Designer Poverty: Come to the Twin Cities – we do it right!

You know who you are…yes you; the people who run nonprofit agencies in the poorest part of town and wouldn’t be caught dead walking in the streets after 7 pm. You have designed and maintained a system of check and balance that only assist the people who work in your office…

By Donald Allen, Publisher – Our Black News

Minneapolis, Minn. – There is something to be said about organizations, politicians and community spokespersons who become ingrained in a process of using humans as a way to gain access for funding and dismissing the notion of helping their cash crop to become stable and acquire some type of standardized normalcy.

Minnesota Nice, the best of the Twin Cities.

Minnesota Nice, the best of the Twin Cities.

Author Ralph Ellison wrote, “All my life I had been looking for something, and everywhere I turned someone tried telling me what it was. I accepted their answers too, though they were often in contradiction and even self-contradictory” (Invisible Man). In the Twin Cities some are “told” what they are, where to go and who they can be. This is a sad documentary on defining humanity, culture and identity in 2013. The status quo of poverty in the Twin Cities is to let those in poverty stay lost within their environments, undeveloped, misinformed and of course misguided.

Residents of the Twin Cities, especially those residing in areas with large populations of blacks, Asians, Hispanics, Somali, and the poor have seen a down-tick in proactive engagement and services. In most cases the right process would lift service-dependent clients up from current norms into an abnormal hemisphere of self-sufficiency while stabilizing their foundations into a station of strength, solidarity and forward progress. For that to happen, poverty in the Twin Cities would need to have an expiration date – an elimination of life-disrupting incidents brought on by circumstance, environments and the political infrastructure.

The protagonist blocking the success of the lower one-third and middle-class in the Twin Cities are those who operated in the areas of non-profit organizations whose life’s-blood depends on the next grant; number of poor, homeless, unhealthy, unemployed, untrained, uneducated and of course poor children. I need to make it very clear; there is a need for these agencies, but not at the current levels. A consolidation of repeat programing could form a cohesive tracking of those in need to the next level of personal success versus the multifaceted referral system, which in most cases has too many interconnected loopholes that leads to missing those who really need the assistance.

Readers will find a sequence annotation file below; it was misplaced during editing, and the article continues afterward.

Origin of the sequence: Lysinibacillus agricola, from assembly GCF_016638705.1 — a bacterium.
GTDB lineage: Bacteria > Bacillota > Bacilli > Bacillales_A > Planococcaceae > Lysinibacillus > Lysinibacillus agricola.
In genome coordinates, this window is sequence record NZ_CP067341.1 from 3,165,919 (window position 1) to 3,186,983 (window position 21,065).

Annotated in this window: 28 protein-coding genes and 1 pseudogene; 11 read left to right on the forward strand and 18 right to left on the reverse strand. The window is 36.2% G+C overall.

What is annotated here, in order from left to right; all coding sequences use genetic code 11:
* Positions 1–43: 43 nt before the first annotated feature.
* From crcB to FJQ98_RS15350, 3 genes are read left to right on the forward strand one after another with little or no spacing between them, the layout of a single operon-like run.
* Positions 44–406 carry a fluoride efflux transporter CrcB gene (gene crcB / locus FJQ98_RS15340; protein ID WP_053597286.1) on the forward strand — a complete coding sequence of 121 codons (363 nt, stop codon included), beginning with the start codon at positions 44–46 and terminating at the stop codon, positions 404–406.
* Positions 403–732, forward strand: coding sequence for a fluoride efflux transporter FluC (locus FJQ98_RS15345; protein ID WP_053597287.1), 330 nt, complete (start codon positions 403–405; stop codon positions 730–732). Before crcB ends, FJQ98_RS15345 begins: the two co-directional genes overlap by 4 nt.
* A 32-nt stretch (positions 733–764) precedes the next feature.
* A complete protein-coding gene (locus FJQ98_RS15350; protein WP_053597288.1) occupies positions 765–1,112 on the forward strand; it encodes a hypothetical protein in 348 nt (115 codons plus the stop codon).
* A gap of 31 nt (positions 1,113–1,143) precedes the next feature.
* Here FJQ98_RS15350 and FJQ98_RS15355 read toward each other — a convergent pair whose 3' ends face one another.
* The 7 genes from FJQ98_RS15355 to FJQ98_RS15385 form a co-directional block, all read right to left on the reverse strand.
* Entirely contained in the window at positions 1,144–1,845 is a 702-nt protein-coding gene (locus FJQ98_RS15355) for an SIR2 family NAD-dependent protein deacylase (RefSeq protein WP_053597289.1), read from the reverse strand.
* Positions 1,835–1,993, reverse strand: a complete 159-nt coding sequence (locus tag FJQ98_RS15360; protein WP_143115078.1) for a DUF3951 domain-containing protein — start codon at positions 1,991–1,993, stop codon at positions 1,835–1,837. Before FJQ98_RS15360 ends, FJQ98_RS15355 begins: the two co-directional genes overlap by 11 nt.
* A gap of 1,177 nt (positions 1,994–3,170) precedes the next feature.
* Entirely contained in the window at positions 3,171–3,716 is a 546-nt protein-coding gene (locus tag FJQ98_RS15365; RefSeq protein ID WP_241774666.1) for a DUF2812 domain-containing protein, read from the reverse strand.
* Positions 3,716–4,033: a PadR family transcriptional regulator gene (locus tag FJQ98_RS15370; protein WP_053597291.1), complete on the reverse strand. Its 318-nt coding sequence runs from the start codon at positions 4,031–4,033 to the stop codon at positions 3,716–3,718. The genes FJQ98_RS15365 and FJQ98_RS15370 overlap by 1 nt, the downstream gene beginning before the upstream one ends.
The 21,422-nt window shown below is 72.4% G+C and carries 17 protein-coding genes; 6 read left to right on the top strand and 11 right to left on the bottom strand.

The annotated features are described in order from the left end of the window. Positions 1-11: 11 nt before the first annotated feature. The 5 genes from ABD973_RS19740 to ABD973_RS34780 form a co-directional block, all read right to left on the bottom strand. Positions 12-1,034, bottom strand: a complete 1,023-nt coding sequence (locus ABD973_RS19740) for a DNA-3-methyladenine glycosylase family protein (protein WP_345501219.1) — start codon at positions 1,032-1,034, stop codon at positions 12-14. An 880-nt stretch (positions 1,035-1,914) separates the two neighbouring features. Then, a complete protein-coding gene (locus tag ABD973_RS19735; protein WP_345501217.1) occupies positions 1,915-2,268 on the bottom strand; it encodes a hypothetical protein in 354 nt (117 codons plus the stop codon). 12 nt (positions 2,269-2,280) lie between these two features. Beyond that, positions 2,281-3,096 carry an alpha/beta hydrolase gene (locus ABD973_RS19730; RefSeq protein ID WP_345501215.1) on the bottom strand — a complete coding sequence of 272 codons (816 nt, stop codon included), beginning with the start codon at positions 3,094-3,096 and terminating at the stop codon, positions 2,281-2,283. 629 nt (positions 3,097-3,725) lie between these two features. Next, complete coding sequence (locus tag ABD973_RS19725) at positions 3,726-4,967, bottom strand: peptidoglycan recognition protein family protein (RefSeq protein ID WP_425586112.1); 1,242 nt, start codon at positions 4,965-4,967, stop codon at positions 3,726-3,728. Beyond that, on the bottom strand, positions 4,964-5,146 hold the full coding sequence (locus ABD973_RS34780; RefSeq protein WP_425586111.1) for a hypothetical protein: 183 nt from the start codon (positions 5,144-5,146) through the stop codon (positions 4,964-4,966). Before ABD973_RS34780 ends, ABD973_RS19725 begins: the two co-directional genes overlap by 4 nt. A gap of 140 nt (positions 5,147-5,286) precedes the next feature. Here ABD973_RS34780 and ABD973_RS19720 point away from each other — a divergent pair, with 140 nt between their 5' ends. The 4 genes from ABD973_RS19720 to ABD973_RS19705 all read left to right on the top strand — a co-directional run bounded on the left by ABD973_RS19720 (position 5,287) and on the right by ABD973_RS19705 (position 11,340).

Another part of this puzzle is the lack of community engagement. The Star Tribune posted a story this week, “Where’s the community and the engagement?” – citing, “Community engagement seems to be all the rage these days as a buzzword at 1250 Broadway, headquarters of Minneapolis Public Schools.” Again, one of the many protagonists in Designer Poverty is the public school system. Community engagement does not mean asking teachers unions, hiring people who can’t read a book, write a proposal, talk in a sentence to do outreach – which the school system is currently doing. This unfavorable one-sided process is masked in conflict, irony – foreshadowed by a process that will not ever provide great outcomes. This is the true meaning of Designer Poverty.”

Other examples of origins of Designer Poverty and how it is created can been seen in real time by local agencies to include, but not limited to: Minneapolis Urban League, Minneapolis Foundation, Minnesota Black Chamber of Commerce, NAACP-MN, African-American Leadership Forum and of course, any political organization who takes their constituency for granted – this goes for the Minnesota DFL and the Minnesota GOP. Politics have not been a good bedfellow for those in poverty. In minority-ethnic communities, it is only a few that come to the table or organization, outreach and information. The usual suspects are encouraged and in some cases make WAM (walking around money) to redirect poverty-stricken residents into hopeless engagement similar to telling them, “If you buy a lottery ticket, you could have the winning ticket.” Perpetual anxiety, mixed with the promise of a “new tomorrow” complicates comprehension of the basic needs of humans who suffer.

Designer Poverty in the Twin Cities is a multi-billion dollar business. The people who benefit, for the most part don’t live within the boarders of the Twin Cities. To stay in business, successful measurable outcomes must be limited; focus must be narrow and the usual suspects must develop a secret agenda absent of the mainstream.

The ideology of non-profit social service agencies have been replaced with a “bank-like” operation that in most cases only helps itself.


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